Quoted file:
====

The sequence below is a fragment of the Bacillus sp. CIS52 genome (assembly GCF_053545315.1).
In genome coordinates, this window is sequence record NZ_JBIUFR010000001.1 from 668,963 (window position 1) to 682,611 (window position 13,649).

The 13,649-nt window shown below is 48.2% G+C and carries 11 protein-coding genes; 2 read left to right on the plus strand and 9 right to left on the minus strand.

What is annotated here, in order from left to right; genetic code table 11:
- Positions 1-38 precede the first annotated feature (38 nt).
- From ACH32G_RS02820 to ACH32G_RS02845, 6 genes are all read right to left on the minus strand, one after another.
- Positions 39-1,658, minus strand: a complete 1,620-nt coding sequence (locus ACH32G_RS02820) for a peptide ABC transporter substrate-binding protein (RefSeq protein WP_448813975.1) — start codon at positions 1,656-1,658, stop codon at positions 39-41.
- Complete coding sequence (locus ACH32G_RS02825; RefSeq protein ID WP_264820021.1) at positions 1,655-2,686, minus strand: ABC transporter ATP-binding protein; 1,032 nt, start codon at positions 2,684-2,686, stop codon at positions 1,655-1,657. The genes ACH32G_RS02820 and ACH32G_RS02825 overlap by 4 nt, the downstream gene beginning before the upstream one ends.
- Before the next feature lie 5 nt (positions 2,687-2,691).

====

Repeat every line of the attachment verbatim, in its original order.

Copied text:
The sequence below is a fragment of the Bacillus sp. CIS52 genome (assembly GCF_053545315.1).
In genome coordinates, this window is sequence record NZ_JBIUFR010000001.1 from 668,963 (window position 1) to 682,611 (window position 13,649).

The 13,649-nt window shown below is 48.2% G+C and carries 11 protein-coding genes; 2 read left to right on the plus strand and 9 right to left on the minus strand.

What is annotated here, in order from left to right; genetic code table 11:
- Positions 1-38 precede the first annotated feature (38 nt).
- From ACH32G_RS02820 to ACH32G_RS02845, 6 genes are all read right to left on the minus strand, one after another.
- Positions 39-1,658, minus strand: a complete 1,620-nt coding sequence (locus ACH32G_RS02820) for a peptide ABC transporter substrate-binding protein (RefSeq protein WP_448813975.1) — start codon at positions 1,656-1,658, stop codon at positions 39-41.
- Complete coding sequence (locus ACH32G_RS02825; RefSeq protein ID WP_264820021.1) at positions 1,655-2,686, minus strand: ABC transporter ATP-binding protein; 1,032 nt, start codon at positions 2,684-2,686, stop codon at positions 1,655-1,657. The genes ACH32G_RS02820 and ACH32G_RS02825 overlap by 4 nt, the downstream gene beginning before the upstream one ends.
- Before the next feature lie 5 nt (positions 2,687-2,691).